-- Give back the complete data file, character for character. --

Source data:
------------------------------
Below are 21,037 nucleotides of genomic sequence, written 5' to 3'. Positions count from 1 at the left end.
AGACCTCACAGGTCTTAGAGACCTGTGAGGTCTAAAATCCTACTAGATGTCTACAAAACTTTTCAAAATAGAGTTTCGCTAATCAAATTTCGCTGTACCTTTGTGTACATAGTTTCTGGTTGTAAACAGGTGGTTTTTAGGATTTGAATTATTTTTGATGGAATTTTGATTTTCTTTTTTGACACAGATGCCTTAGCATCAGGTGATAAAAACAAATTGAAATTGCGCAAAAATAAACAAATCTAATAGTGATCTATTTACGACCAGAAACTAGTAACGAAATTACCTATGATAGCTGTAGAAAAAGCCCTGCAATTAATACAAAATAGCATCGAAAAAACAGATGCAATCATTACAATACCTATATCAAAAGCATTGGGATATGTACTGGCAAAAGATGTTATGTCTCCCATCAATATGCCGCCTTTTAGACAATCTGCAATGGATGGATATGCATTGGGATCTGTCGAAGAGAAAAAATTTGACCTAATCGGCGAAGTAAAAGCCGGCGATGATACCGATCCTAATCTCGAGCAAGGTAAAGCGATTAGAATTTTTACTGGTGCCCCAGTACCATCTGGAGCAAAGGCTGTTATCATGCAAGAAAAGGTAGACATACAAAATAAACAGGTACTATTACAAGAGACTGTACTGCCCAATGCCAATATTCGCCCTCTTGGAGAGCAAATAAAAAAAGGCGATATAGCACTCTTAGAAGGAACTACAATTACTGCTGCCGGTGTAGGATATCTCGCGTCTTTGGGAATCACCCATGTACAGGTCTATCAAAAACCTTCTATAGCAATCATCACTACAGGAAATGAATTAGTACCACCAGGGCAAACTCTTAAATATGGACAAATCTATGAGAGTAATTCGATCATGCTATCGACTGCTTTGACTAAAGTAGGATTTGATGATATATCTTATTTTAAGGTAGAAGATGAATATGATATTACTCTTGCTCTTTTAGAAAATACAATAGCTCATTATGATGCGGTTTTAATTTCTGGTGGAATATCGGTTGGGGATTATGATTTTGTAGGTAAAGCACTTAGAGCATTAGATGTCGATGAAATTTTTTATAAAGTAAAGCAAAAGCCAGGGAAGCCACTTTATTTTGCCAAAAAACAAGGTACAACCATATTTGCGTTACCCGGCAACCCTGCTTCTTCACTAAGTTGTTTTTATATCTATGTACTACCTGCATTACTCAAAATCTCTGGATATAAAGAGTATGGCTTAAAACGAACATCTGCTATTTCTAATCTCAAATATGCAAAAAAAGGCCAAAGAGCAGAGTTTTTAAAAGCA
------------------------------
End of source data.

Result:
Below are 21,037 nucleotides of genomic sequence, written 5' to 3'. Positions count from 1 at the left end.
AGACCTCACAGGTCTTAGAGACCTGTGAGGTCTAAAATCCTACTAGATGTCTACAAAACTTTTCAAAATAGAGTTTCGCTAATCAAATTTCGCTGTACCTTTGTGTACATAGTTTCTGGTTGTAAACAGGTGGTTTTTAGGATTTGAATTATTTTTGATGGAATTTTGATTTTCTTTTTTGACACAGATGCCTTAGCATCAGGTGATAAAAACAAATTGAAATTGCGCAAAAATAAACAAATCTAATAGTGATCTATTTACGACCAGAAACTAGTAACGAAATTACCTATGATAGCTGTAGAAAAAGCCCTGCAATTAATACAAAATAGCATCGAAAAAACAGATGCAATCATTACAATACCTATATCAAAAGCATTGGGATATGTACTGGCAAAAGATGTTATGTCTCCCATCAATATGCCGCCTTTTAGACAATCTGCAATGGATGGATATGCATTGGGATCTGTCGAAGAGAAAAAATTTGACCTAATCGGCGAAGTAAAAGCCGGCGATGATACCGATCCTAATCTCGAGCAAGGTAAAGCGATTAGAATTTTTACTGGTGCCCCAGTACCATCTGGAGCAAAGGCTGTTATCATGCAAGAAAAGGTAGACATACAAAATAAACAGGTACTATTACAAGAGACTGTACTGCCCAATGCCAATATTCGCCCTCTTGGAGAGCAAATAAAAAAAGGCGATATAGCACTCTTAGAAGGAACTACAATTACTGCTGCCGGTGTAGGATATCTCGCGTCTTTGGGAATCACCCATGTACAGGTCTATCAAAAACCTTCTATAGCAATCATCACTACAGGAAATGAATTAGTACCACCAGGGCAAACTCTTAAATATGGACAAATCTATGAGAGTAATTCGATCATGCTATCGACTGCTTTGACTAAAGTAGGATTTGATGATATATCTTATTTTAAGGTAGAAGATGAATATGATATTACTCTTGCTCTTTTAGAAAATACAATAGCTCATTATGATGCGGTTTTAATTTCTGGTGGAATATCGGTTGGGGATTATGATTTTGTAGGTAAAGCACTTAGAGCATTAGATGTCGATGAAATTTTTTATAAAGTAAAGCAAAAGCCAGGGAAGCCACTTTATTTTGCCAAAAAACAAGGTACAACCATATTTGCGTTACCCGGCAACCCTGCTTCTTCACTAAGTTGTTTTTATATCTATGTACTACCTGCATTACTCAAAATCTCTGGATATAAAGAGTATGGCTTAAAACGAACATCTGCTATTTCTAATCTCAAATATGCAAAAAAAGGCCAAAGAGCAGAGTTTTTAAAAGCA